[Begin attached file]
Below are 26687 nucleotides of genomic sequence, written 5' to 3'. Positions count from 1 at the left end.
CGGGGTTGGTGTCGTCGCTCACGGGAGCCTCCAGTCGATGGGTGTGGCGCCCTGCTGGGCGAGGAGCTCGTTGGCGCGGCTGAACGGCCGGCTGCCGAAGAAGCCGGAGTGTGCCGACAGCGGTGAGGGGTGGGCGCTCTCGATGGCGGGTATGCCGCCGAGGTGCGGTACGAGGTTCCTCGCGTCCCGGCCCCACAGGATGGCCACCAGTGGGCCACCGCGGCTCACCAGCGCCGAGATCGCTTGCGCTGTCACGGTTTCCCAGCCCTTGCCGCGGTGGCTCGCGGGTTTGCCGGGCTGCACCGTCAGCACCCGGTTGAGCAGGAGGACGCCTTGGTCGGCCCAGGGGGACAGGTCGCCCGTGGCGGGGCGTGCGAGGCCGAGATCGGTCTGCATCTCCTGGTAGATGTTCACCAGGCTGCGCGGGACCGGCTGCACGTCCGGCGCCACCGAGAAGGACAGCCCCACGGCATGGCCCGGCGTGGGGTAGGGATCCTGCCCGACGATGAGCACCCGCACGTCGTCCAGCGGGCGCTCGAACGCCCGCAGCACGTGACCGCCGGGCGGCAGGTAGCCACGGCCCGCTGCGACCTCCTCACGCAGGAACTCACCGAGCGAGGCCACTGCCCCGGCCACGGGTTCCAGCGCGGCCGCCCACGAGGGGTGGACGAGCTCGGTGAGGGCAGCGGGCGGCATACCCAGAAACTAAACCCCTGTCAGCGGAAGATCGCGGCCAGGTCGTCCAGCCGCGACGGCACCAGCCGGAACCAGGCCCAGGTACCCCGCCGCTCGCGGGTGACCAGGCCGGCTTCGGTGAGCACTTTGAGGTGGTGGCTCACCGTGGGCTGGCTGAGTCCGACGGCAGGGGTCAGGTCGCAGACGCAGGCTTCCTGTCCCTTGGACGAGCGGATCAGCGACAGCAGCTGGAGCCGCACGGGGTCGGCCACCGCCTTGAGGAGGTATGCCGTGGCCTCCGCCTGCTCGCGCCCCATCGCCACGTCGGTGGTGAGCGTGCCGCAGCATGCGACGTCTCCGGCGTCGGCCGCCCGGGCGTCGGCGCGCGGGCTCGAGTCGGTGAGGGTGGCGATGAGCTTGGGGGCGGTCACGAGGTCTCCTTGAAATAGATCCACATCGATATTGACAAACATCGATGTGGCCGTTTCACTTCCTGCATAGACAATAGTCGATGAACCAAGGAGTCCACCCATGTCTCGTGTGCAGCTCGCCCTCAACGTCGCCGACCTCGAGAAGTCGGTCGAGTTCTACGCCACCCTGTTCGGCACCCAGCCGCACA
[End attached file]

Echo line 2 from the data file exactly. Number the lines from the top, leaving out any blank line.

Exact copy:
CGGGGTTGGTGTCGTCGCTCACGGGAGCCTCCAGTCGATGGGTGTGGCGCCCTGCTGGGCGAGGAGCTCGTTGGCGCGGCTGAACGGCCGGCTGCCGAAGAAGCCGGAGTGTGCCGACAGCGGTGAGGGGTGGGCGCTCTCGATGGCGGGTATGCCGCCGAGGTGCGGTACGAGGTTCCTCGCGTCCCGGCCCCACAGGATGGCCACCAGTGGGCCACCGCGGCTCACCAGCGCCGAGATCGCTTGCGCTGTCACGGTTTCCCAGCCCTTGCCGCGGTGGCTCGCGGGTTTGCCGGGCTGCACCGTCAGCACCCGGTTGAGCAGGAGGACGCCTTGGTCGGCCCAGGGGGACAGGTCGCCCGTGGCGGGGCGTGCGAGGCCGAGATCGGTCTGCATCTCCTGGTAGATGTTCACCAGGCTGCGCGGGACCGGCTGCACGTCCGGCGCCACCGAGAAGGACAGCCCCACGGCATGGCCCGGCGTGGGGTAGGGATCCTGCCCGACGATGAGCACCCGCACGTCGTCCAGCGGGCGCTCGAACGCCCGCAGCACGTGACCGCCGGGCGGCAGGTAGCCACGGCCCGCTGCGACCTCCTCACGCAGGAACTCACCGAGCGAGGCCACTGCCCCGGCCACGGGTTCCAGCGCGGCCGCCCACGAGGGGTGGACGAGCTCGGTGAGGGCAGCGGGCGGCATACCCAGAAACTAAACCCCTGTCAGCGGAAGATCGCGGCCAGGTCGTCCAGCCGCGACGGCACCAGCCGGAACCAGGCCCAGGTACCCCGCCGCTCGCGGGTGACCAGGCCGGCTTCGGTGAGCACTTTGAGGTGGTGGCTCACCGTGGGCTGGCTGAGTCCGACGGCAGGGGTCAGGTCGCAGACGCAGGCTTCCTGTCCCTTGGACGAGCGGATCAGCGACAGCAGCTGGAGCCGCACGGGGTCGGCCACCGCCTTGAGGAGGTATGCCGTGGCCTCCGCCTGCTCGCGCCCCATCGCCACGTCGGTGGTGAGCGTGCCGCAGCATGCGACGTCTCCGGCGTCGGCCGCCCGGGCGTCGGCGCGCGGGCTCGAGTCGGTGAGGGTGGCGATGAGCTTGGGGGCGGTCACGAGGTCTCCTTGAAATAGATCCACATCGATATTGACAAACATCGATGTGGCCGTTTCACTTCCTGCATAGACAATAGTCGATGAACCAAGGAGTCCACCCATGTCTCGTGTGCAGCTCGCCCTCAACGTCGCCGACCTCGAGAAGTCGGTCGAGTTCTACGCCACCCTGTTCGGCACCCAGCCGCACA